Judge orders sanctions against Powell and other Trump lawyers in election fraud lawsuits
A federal judge has ordered sanctions and fines against attorney Sidney Powell and other attorneys who filed lawsuits alleging fraud in Michigan's November election, knowing the allegations were false.
Judge Linda Parker said Powell's lawsuit relied on claims she and her colleagues knew were not backed by law nor evidence.
In addition to sanctions, the attorneys must pay the state and city of Detroit's legal fees, and they could face possible suspension or disbarment by the Michigan Attorney Grievance Commission. Judge Parker also recommended her decision be sent to each state where these attorneys have been admitted to the bar for possible suspension or disbarment.
Among the lawyers named are Sidney Powell and Lin Wood, both allies of former President Donald Trump. Powell is licensed in Texas and Wood is licensed in Georgia.
The other named attorneys include Emily Newman (Virginia), Julia Haller (the District of Columbia, Maryland, New York, and New Jersey), Brandon Johnson (the District of Columbia, New York, and Nevada), Scott Hagerstrom (Michigan), Howard Kleinhendler (New York and New Jersey), Gregory Rohl (Michigan), and Stefanie Lynn Junttila (Michigan).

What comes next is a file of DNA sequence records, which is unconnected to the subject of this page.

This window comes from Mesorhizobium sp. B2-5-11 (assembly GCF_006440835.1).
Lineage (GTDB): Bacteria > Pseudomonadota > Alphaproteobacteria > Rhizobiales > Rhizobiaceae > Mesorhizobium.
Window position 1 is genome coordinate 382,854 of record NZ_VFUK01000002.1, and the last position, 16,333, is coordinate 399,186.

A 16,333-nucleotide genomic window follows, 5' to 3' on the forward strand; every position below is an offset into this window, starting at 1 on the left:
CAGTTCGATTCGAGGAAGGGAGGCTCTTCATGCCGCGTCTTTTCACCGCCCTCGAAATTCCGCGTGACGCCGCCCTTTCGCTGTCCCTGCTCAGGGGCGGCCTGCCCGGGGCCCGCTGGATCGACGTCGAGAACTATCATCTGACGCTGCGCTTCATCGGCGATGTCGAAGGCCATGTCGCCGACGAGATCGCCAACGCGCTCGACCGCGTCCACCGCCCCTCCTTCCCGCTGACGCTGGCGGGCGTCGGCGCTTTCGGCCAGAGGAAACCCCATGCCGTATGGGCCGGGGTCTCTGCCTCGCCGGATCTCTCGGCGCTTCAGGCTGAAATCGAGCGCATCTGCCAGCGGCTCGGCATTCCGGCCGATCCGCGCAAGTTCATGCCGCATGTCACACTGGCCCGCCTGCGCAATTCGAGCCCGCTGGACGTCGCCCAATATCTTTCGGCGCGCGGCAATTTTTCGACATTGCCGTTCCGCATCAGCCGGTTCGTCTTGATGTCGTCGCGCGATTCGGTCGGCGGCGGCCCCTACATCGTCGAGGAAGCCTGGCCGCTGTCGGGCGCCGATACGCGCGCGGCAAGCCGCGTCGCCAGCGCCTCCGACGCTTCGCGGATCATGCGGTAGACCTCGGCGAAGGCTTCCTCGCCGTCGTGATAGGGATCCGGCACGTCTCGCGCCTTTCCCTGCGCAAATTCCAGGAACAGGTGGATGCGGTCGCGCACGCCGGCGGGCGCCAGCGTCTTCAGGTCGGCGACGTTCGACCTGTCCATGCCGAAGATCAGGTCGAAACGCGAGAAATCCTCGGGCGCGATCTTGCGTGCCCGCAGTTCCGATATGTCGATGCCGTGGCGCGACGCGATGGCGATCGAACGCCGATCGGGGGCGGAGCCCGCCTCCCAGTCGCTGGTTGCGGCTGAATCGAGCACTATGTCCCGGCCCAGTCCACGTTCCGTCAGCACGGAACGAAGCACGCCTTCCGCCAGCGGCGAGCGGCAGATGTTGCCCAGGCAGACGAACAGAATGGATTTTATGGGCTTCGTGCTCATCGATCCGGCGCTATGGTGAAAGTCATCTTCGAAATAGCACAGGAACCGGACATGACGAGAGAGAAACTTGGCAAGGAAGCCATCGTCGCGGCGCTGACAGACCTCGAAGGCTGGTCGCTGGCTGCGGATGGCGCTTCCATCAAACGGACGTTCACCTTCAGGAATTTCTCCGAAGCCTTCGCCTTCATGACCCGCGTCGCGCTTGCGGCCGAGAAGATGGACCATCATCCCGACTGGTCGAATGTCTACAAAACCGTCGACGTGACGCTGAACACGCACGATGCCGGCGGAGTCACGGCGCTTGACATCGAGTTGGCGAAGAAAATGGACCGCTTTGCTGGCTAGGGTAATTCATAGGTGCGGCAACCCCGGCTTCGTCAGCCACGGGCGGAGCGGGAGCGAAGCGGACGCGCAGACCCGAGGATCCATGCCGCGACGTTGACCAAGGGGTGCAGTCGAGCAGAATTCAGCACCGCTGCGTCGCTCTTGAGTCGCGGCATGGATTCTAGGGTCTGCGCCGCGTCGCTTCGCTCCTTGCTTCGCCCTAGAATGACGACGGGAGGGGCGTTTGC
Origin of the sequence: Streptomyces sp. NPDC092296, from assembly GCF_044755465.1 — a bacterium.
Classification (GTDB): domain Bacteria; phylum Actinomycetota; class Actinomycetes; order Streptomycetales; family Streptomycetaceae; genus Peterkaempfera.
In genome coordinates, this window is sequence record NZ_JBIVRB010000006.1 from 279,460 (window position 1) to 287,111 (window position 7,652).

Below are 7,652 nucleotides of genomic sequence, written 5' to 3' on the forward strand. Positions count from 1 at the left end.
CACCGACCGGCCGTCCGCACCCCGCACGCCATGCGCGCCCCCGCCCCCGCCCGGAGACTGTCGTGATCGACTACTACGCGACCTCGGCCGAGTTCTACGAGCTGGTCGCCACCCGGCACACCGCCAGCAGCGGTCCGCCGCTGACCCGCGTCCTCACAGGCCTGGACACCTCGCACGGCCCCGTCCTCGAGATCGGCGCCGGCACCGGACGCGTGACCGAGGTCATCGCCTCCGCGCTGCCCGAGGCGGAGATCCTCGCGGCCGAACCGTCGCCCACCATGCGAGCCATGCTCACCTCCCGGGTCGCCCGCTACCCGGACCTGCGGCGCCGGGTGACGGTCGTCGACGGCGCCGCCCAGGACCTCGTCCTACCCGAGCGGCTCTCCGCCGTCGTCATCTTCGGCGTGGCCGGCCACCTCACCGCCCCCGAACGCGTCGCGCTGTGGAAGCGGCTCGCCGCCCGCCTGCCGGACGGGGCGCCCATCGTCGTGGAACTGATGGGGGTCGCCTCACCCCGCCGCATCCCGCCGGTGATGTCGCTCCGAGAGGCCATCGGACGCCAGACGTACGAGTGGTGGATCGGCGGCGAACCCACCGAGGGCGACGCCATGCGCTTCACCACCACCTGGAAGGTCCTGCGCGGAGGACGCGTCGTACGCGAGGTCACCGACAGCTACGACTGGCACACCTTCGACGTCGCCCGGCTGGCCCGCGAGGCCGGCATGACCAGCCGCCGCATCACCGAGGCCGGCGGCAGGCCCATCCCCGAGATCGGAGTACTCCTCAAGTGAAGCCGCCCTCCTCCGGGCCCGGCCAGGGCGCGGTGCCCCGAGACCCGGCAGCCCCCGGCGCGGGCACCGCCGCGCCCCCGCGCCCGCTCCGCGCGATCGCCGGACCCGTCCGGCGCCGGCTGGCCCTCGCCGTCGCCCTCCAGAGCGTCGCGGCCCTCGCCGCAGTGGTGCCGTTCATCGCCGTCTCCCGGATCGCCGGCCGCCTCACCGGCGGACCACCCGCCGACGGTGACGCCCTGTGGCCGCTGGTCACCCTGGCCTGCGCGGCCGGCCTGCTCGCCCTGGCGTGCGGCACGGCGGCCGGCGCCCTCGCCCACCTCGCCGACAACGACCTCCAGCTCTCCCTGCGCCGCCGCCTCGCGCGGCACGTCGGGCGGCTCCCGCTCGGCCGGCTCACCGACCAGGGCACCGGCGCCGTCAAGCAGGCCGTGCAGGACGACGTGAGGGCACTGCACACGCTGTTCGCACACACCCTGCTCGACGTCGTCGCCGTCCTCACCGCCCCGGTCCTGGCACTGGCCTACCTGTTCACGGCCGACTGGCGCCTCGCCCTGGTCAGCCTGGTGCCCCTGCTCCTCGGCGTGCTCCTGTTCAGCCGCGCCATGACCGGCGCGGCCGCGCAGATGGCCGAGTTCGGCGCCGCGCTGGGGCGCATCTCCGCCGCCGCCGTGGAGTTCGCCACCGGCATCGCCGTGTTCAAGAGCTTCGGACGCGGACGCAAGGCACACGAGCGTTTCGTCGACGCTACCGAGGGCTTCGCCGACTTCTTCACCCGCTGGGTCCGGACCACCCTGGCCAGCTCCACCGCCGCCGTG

The attorneys must also complete at least twelve hours of continuing legal education in the subjects of pleading standards and election law within six months.
Judge Parker said the attorneys had abused the court system with a lawsuit that challenged Michigan’s election results that certified Joe Biden as the winner. She said the lawsuit last November was a sham intended to deceive the court and the public.
“Despite the haze of confusion, commotion and chaos counsel intentionally attempted to create by filing this lawsuit, one thing is perfectly clear: Plaintiffs’ attorneys have scorned their oath, flouted the rules, and attempted to undermine the integrity of the judiciary along the way,” Parker said in the opening of a scathing 110-page opinion.
The lawsuit was filed on behalf of six Republican voters who wanted Parker to decertify Michigan’s election results and impound voting machines. The judge declined in December, calling the request “stunning in its scope and breathtaking in its reach.”
Parker called the lawsuit a "historic and profound abuse of the judicial process."
Michigan Attorney General Dana Nessel was happy with the ruling.
“I’m pleased to see that the Court has ensured there is accountability for the attorneys who perpetuated meritless arguments in court," she said. "It has remained abundantly clear from the outset that this lawsuit aimed to do nothing more than undermine our democratic process. I appreciated Judge Parker’s thoroughness in the hearing last month, and I appreciate the unmistakable message she sends with this ruling — those who vow to uphold the Constitution must answer for abandoning that oath.”